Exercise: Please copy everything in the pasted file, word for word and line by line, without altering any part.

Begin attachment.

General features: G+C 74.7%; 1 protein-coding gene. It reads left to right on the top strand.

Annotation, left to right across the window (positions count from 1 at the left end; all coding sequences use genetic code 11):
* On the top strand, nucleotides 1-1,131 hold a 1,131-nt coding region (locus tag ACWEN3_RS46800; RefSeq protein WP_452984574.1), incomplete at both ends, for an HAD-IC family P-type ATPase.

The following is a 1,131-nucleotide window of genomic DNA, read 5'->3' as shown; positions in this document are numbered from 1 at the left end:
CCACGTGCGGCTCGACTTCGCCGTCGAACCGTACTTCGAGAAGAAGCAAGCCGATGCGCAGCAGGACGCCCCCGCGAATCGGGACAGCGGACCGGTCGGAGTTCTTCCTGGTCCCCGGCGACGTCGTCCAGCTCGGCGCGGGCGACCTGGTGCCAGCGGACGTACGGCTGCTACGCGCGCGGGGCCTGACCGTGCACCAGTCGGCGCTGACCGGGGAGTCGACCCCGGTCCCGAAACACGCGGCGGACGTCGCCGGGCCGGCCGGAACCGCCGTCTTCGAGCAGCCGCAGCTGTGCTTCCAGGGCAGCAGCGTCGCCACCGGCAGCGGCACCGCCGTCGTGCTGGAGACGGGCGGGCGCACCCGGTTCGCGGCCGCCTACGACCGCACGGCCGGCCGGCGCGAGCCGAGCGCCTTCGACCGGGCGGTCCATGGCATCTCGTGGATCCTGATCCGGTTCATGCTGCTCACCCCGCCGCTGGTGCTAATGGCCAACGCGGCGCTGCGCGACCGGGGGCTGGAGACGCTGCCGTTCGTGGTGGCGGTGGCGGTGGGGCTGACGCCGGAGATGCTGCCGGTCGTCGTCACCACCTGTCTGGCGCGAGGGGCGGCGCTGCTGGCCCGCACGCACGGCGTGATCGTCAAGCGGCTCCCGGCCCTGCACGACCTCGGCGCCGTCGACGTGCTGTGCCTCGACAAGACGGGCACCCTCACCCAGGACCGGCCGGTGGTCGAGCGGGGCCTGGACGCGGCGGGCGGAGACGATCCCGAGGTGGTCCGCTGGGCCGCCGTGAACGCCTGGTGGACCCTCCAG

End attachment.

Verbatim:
General features: G+C 74.7%; 1 protein-coding gene. It reads left to right on the top strand.

Annotation, left to right across the window (positions count from 1 at the left end; all coding sequences use genetic code 11):
* On the top strand, nucleotides 1-1,131 hold a 1,131-nt coding region (locus tag ACWEN3_RS46800; RefSeq protein WP_452984574.1), incomplete at both ends, for an HAD-IC family P-type ATPase.

The following is a 1,131-nucleotide window of genomic DNA, read 5'->3' as shown; positions in this document are numbered from 1 at the left end:
CCACGTGCGGCTCGACTTCGCCGTCGAACCGTACTTCGAGAAGAAGCAAGCCGATGCGCAGCAGGACGCCCCCGCGAATCGGGACAGCGGACCGGTCGGAGTTCTTCCTGGTCCCCGGCGACGTCGTCCAGCTCGGCGCGGGCGACCTGGTGCCAGCGGACGTACGGCTGCTACGCGCGCGGGGCCTGACCGTGCACCAGTCGGCGCTGACCGGGGAGTCGACCCCGGTCCCGAAACACGCGGCGGACGTCGCCGGGCCGGCCGGAACCGCCGTCTTCGAGCAGCCGCAGCTGTGCTTCCAGGGCAGCAGCGTCGCCACCGGCAGCGGCACCGCCGTCGTGCTGGAGACGGGCGGGCGCACCCGGTTCGCGGCCGCCTACGACCGCACGGCCGGCCGGCGCGAGCCGAGCGCCTTCGACCGGGCGGTCCATGGCATCTCGTGGATCCTGATCCGGTTCATGCTGCTCACCCCGCCGCTGGTGCTAATGGCCAACGCGGCGCTGCGCGACCGGGGGCTGGAGACGCTGCCGTTCGTGGTGGCGGTGGCGGTGGGGCTGACGCCGGAGATGCTGCCGGTCGTCGTCACCACCTGTCTGGCGCGAGGGGCGGCGCTGCTGGCCCGCACGCACGGCGTGATCGTCAAGCGGCTCCCGGCCCTGCACGACCTCGGCGCCGTCGACGTGCTGTGCCTCGACAAGACGGGCACCCTCACCCAGGACCGGCCGGTGGTCGAGCGGGGCCTGGACGCGGCGGGCGGAGACGATCCCGAGGTGGTCCGCTGGGCCGCCGTGAACGCCTGGTGGACCCTCCAG